Thursday, March 29, 2007

Indian Luxe in the Capital

I don't eat Indian enough. I've rarely found myself in the mood ever since I left Atlanta 5 years ago. There I had a set of reliable places like the cheap, but tasty Zyka, which was located in a former church adjacent to a Montesouri School on Lawrenceville highway (in Decatur, GA). I went every other week, so I knew the menu, had my favorites and, still being fresh from college, was comfortable with the relatively cafeteria feel of the dining room. Now, whenever I think of Indian, the unfamiliarity of the dishes and the risks of new, more expensive venues (such as we have in Minneapolis) I'm not as motivated.

On my recent trip to Washington DC for the HRC Equality Convention, I took a chance by agreeing to have dinner with some of my fellow Minnesotan convention attendess (whom I did not know very well) to try a highly rated Indian gastronomic palace called Rasika. I'm so glad I stepped out of my comfort zone.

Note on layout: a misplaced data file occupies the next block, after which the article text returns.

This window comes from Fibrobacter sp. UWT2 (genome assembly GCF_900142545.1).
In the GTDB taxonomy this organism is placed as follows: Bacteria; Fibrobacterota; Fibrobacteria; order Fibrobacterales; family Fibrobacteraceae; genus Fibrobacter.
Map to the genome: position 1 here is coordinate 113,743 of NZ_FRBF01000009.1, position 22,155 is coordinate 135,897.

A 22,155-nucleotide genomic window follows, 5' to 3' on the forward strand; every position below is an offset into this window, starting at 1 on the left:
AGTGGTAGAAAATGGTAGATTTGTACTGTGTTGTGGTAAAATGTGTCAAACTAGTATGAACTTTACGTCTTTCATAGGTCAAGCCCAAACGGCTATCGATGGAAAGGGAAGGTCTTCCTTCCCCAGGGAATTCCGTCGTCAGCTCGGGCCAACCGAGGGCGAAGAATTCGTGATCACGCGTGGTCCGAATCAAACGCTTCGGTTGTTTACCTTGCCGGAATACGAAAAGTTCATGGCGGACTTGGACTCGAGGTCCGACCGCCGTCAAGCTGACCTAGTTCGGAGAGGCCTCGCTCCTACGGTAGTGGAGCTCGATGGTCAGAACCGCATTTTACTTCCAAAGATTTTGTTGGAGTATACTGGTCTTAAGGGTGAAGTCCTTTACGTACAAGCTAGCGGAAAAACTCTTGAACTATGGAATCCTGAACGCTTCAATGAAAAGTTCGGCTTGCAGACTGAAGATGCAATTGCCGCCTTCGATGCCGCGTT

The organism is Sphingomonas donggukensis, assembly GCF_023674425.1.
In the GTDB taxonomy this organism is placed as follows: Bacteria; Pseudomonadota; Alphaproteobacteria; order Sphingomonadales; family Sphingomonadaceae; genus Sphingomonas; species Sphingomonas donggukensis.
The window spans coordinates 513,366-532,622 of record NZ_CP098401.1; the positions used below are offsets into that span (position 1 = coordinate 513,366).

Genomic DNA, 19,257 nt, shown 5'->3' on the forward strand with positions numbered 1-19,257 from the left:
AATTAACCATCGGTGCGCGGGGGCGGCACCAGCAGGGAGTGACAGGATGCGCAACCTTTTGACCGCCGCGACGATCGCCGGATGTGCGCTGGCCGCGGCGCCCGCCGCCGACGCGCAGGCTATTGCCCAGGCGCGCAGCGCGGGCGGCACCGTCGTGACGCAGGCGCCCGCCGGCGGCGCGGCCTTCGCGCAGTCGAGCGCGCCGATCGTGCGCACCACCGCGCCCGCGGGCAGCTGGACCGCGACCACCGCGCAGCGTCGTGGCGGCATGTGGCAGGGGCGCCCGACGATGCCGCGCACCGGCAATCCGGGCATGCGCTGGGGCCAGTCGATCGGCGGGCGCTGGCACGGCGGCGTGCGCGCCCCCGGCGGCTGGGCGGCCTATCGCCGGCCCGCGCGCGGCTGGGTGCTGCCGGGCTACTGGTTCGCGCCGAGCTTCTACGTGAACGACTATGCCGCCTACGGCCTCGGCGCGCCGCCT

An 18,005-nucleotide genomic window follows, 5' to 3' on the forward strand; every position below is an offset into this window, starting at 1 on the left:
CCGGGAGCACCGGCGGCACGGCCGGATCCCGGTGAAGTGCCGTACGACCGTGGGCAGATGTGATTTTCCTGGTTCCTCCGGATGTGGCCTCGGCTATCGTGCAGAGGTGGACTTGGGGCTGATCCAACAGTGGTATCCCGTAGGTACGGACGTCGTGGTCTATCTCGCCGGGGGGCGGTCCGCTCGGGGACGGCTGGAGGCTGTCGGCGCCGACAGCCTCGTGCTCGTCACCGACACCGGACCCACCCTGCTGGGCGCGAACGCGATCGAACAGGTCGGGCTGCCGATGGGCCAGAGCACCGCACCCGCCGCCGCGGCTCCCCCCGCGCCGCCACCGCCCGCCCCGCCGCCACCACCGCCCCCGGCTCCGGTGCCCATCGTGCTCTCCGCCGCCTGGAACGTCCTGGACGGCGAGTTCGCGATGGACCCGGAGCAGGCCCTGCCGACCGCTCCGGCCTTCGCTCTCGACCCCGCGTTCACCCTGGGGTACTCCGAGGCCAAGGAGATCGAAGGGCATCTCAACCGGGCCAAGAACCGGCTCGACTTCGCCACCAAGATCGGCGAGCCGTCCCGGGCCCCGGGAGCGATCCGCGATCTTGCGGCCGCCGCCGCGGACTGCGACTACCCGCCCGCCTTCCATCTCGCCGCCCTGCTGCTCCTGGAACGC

The company was incredibly lively and intelligent - we discussed everything from politics to how the oil & water relationship one of my dining companions had with his partner resulted in an explosively vibrant sex life. No doubt the openess of the conversation was fueled by the incredibly flavorful food. We shared the three appetizers pictured here. The highlight was the Palak Chat - an impossible mixture of crispy fried spinach, sweet yogurt, tamerind and date chutney. We also had the Ragda Patties (spiced potato, tamerind date, chick peas with mint chutney) and an incredible tilapia grilled with currry spices in a banana leaf. My entree was a sinus clearing dish called Chicken Green Masala. I'm not sure how some mint, coriander and spices could come together as such a volcanic sauce. Not to say it wasn't a welcome experience. Spicy flavors activate pleasure centers in the brain - the plate was very clean.

The scene was definitely a see and be seen crowd - the decor uber modern and lively and the service was attentive, prompt and top notch. I'm a gainfully employed adult who values food, so the price didn't phase me (it also helped that one of my companions picked up the bill). Nevertheless, this was not the cheap Zyka Indian-in-the-Church-Hall from a prior time in my life, but I think we can all stand a little more luxe in our Indian cuisine.

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